Microsoft has just posted an overview of the Windows 8 version of Internet Explorer 10, which shows off the features you’d expect from a modern touch-based browser: navigation gestures, full-screen content, and the expected Metro-style multitasking.
The one feature that caught my eye, however, was the “share charm.” Charms are, as you must surely know, the little contextual items that appear when you swipe in a menu from the right side of the screen in Windows 8. Search and settings are there, naturally, and function as expected (the Start one is inexplicably still called Start). The Share one, however, is more powerful and forward-thinking than I was expecting.
Not that it’s mind-blowing or anything: you hit share, choose a way to share it, and it helps you out with a rich preview with thumbnail selection, link, and so on.
The fun part is it’s so easy and quick that many people will prefer to do this (whether in IE or in Firefox and Chrome, which will surely provide similar tools) rather than use individual bookmarklets or meta-browsing tools. Here in this little drawer are ways to instantly share to email, Facebook, Twitter, Tumblr, Pinterest, or any other blogging or sharing platform.
What’s great about it is that it’s basically an OS-level feature. It hooks into any app you’ve got that supports sharing, and that will probably be most of them. Right now you can submit thumbnail, description, and link. How to use that data is probably up to the app, and it seems likely that the items pulled from the page being shared will diversify to include media and other info as needed.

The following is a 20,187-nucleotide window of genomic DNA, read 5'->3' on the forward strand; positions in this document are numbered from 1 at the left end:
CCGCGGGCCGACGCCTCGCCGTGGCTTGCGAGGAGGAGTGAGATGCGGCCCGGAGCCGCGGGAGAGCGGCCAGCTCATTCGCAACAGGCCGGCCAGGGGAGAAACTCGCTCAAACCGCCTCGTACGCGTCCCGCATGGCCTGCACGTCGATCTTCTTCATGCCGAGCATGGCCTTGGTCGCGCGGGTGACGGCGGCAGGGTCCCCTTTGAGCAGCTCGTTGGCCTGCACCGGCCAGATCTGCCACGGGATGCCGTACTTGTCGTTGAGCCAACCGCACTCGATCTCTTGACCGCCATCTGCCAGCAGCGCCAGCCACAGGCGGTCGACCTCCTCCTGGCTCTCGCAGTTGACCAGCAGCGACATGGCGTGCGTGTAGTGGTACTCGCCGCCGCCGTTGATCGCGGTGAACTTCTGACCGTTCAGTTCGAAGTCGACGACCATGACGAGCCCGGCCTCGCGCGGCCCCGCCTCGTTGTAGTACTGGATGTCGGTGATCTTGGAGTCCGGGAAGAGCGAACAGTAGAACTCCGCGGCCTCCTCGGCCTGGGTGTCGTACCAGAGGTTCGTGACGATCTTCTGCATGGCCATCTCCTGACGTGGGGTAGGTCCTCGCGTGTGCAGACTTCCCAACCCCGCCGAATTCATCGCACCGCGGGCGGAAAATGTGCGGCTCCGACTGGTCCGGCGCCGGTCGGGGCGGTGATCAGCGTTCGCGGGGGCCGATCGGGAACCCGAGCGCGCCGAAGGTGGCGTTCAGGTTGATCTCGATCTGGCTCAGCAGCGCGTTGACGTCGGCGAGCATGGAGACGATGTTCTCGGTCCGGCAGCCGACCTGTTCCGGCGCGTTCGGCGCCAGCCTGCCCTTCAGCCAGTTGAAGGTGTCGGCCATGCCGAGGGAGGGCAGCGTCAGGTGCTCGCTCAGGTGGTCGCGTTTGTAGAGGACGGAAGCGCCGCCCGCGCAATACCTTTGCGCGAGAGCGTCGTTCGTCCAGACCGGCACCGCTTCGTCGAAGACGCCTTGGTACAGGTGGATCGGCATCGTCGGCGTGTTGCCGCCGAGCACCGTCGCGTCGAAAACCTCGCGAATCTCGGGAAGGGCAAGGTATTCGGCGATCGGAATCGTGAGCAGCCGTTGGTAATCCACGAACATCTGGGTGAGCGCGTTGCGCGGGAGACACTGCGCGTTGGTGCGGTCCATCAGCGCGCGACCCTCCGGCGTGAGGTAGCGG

Being at a more fundamental level than, say, a browser toolbar or social dashboard app (like Apple’s recent Twitter integration), it can be more multimodal, more cross-application, and more convenient to the user. It will also be an argument for these sharing services to produce worthwhile native Metro versions of their apps.
In its other features, IE is more or less running with the herd, if not a little behind (although the jumplists look really handy). And some of the usability choices related to navigation and tabs will displease power users. But to give credit where credit’s due: this share charm puts propagation and social right at the forefront, and if they’re smart, they’re making it something with which Facebook and Google et al. will want to play nice.